(Originally published in The Conversation.)
Al-Qaeda’s most active and notorious branch – the Yemen-based al-Qaeda in the Arabian Peninsula (AQAP) – has claimed responsibility for the attack on Charlie Hebdo in Paris. While some questions remain about the full credibility of the claim, it is not entirely implausible: it’s been established that some of the attackers had been trained in Yemen, and at least one of them had met AQAP’s former chief ideologue, Anwar al-Awlaki, the American-born jihadist killed in a US drone strike in 2011.
Of all of al-Qaeda’s branches and affiliates, AQAP is the one with the most significant track record of serious international terrorist plots. It masterminded both the 2009 Christmas Day bomb plot and the 2010 cargo plane bomb plot. It also publishes the jihadist movement’s English-language magazine, Inspire.
AQAP has long been taken seriously as a terrorist threat by both local and Western security agencies, and has been the target of a US campaign for several years now. Drone strikes and surveillance have been reasonably effective, but they have by no means defeated AQAP, which is still considered the most dangerous of al-Qaeda’s affiliates.
AQAP’s alleged involvement in the Paris attacks not only highlights the continuing threat from al-Qaeda in general, which must not be underestimated; it also underscores the similarities and differences between al-Qaeda and Islamic State.
The latter certainly had captured most of the attention since its rapid territorial expansion in 2014, and pushed al-Qaeda “proper” out of the limelight for some time.
While some have argued that the two are locked into a competition for leadership in the global jihadist movement or are headed in quite different directions, others have argued that differences between the two are marginal at best – and even fear the possibility of renewed co-operation between them, if only for each to secure their own independent survival.
The truth is that both views apply, in various ways. AQAP has long been carrying out attacks on the near and far enemy (the current and previous governments of Yemen and Western targets), much in the style of al-Qaeda. But it has also sought and even managed to capture and hold significant territory across southern Yemen, a strategy now also embraced by Nigeria’s Boko Haram.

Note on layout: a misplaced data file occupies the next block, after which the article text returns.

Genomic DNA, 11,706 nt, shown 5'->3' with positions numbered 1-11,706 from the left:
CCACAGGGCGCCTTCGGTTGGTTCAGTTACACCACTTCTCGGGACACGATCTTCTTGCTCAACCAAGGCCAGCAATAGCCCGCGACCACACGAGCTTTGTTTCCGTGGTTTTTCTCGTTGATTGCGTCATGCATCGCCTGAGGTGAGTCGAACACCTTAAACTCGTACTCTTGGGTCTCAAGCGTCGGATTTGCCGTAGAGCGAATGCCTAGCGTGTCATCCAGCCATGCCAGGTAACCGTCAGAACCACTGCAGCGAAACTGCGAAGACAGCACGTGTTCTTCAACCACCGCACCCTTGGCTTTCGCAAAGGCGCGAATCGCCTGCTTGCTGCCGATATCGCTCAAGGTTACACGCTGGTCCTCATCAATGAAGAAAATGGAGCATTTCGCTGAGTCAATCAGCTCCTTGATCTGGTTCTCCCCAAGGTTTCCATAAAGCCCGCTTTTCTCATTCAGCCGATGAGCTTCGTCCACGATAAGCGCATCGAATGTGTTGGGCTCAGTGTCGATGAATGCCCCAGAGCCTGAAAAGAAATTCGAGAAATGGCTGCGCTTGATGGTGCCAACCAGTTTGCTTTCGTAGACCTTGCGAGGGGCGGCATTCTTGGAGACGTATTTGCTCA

It was among the first al-Qaeda branches to pledge allegiance to Osama bin-Laden’s successor, Ayman al-Zawahiri, and it made no mention of Islamic State in its claim to have instigated the attack against Charlie Hebdo.
Yet the fugitive partner of one of the Paris attackers has reportedly fled to Syria, although it is unclear whether to territory controlled by Islamic State or al-Qaeda’s local affiliate there, the al-Nusra front. Meanwhile, another possible affiliate of the Paris attackers had already been arrested in Bulgaria on January 1 2015 on his way to Turkey.
Cut them off
In the same way that Islamic State has profited from instability and civil war in Iraq and Syria, the success of AQAP in Yemen since 2009, when it was born from the formal “merger” of the Saudi and Yemeni branches of al-Qaeda, has been predicated on the weakness and fragmentation of the Yemeni state.
Variously aligned with tribes and the southern Yemeni independence movement, AQAP capitalised on the fall of the Saleh regime in the wake of the Arab Spring. Having captured large swaths of territory in the country’s south, it was pushed back during 2012 by a joint US-Yemeni campaign.
While not defeated, the organisation was significantly weakened, but it found a new lease of life in the fight against the al-Houthi movement, a minority Shi’a group that has captured significant parts of territory in northern and western Yemen, including establishing a presence in the capital Sana’a. This has given AQAP an opportunity to align itself with the Sunni backlash against the Houthis and regain a territorial foothold in the south.
The possibility that AQAP could start capturing and holding territory on a large scale is deeply worrying, not least since that would give the group a base from which to relaunch its international agenda.
The Paris attacks are a warning that we must close off the opportunity that a persistently weak and fragmented state presents for terror groups such as AQAP. For while the root causes for the attack on Charlie Hebdo may be found in the radicalisation of disaffected young Muslims at home in France, what ultimately enables them to launch major attacks are the means and training offered by AQAP and its ilk.
It is of course absolutely vital to address the personal motivations behind such attacks, but it may take a generation or more to do that successfully. In the meantime, making sure we permanently disrupt groups such as AQAP and their ability to train and recruit is a good strategy, and one which we can put into action now.